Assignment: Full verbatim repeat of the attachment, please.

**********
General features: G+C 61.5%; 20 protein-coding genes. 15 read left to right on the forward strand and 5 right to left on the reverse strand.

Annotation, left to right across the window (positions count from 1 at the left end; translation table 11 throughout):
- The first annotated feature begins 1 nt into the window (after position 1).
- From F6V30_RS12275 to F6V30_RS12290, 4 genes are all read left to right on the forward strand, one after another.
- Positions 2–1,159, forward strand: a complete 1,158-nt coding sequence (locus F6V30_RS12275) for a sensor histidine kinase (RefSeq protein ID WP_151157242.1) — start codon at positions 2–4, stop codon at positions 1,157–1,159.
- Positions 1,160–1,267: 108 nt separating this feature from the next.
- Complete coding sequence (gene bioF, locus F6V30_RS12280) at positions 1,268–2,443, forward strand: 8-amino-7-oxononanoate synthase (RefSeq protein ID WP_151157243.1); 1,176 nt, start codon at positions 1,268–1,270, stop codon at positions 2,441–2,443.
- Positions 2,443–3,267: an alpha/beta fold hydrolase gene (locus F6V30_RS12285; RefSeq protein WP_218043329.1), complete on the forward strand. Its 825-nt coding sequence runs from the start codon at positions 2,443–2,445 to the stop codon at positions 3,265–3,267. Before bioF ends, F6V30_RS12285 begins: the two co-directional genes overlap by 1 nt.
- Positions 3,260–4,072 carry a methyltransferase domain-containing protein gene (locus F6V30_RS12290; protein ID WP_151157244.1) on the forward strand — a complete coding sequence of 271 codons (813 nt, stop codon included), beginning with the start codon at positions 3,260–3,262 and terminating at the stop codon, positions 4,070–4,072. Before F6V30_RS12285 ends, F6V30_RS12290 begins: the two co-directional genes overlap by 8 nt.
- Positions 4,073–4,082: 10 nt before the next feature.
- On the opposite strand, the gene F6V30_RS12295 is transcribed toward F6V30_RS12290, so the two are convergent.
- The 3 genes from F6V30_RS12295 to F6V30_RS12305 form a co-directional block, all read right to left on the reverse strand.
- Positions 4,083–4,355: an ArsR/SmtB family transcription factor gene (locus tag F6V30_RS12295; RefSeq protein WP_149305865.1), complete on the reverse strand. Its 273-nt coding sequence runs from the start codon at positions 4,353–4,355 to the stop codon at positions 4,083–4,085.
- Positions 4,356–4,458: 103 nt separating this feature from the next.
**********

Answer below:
General features: G+C 61.5%; 20 protein-coding genes. 15 read left to right on the forward strand and 5 right to left on the reverse strand.

Annotation, left to right across the window (positions count from 1 at the left end; translation table 11 throughout):
- The first annotated feature begins 1 nt into the window (after position 1).
- From F6V30_RS12275 to F6V30_RS12290, 4 genes are all read left to right on the forward strand, one after another.
- Positions 2–1,159, forward strand: a complete 1,158-nt coding sequence (locus F6V30_RS12275) for a sensor histidine kinase (RefSeq protein ID WP_151157242.1) — start codon at positions 2–4, stop codon at positions 1,157–1,159.
- Positions 1,160–1,267: 108 nt separating this feature from the next.
- Complete coding sequence (gene bioF, locus F6V30_RS12280) at positions 1,268–2,443, forward strand: 8-amino-7-oxononanoate synthase (RefSeq protein ID WP_151157243.1); 1,176 nt, start codon at positions 1,268–1,270, stop codon at positions 2,441–2,443.
- Positions 2,443–3,267: an alpha/beta fold hydrolase gene (locus F6V30_RS12285; RefSeq protein WP_218043329.1), complete on the forward strand. Its 825-nt coding sequence runs from the start codon at positions 2,443–2,445 to the stop codon at positions 3,265–3,267. Before bioF ends, F6V30_RS12285 begins: the two co-directional genes overlap by 1 nt.
- Positions 3,260–4,072 carry a methyltransferase domain-containing protein gene (locus F6V30_RS12290; protein ID WP_151157244.1) on the forward strand — a complete coding sequence of 271 codons (813 nt, stop codon included), beginning with the start codon at positions 3,260–3,262 and terminating at the stop codon, positions 4,070–4,072. Before F6V30_RS12285 ends, F6V30_RS12290 begins: the two co-directional genes overlap by 8 nt.
- Positions 4,073–4,082: 10 nt before the next feature.
- On the opposite strand, the gene F6V30_RS12295 is transcribed toward F6V30_RS12290, so the two are convergent.
- The 3 genes from F6V30_RS12295 to F6V30_RS12305 form a co-directional block, all read right to left on the reverse strand.
- Positions 4,083–4,355: an ArsR/SmtB family transcription factor gene (locus tag F6V30_RS12295; RefSeq protein WP_149305865.1), complete on the reverse strand. Its 273-nt coding sequence runs from the start codon at positions 4,353–4,355 to the stop codon at positions 4,083–4,085.
- Positions 4,356–4,458: 103 nt separating this feature from the next.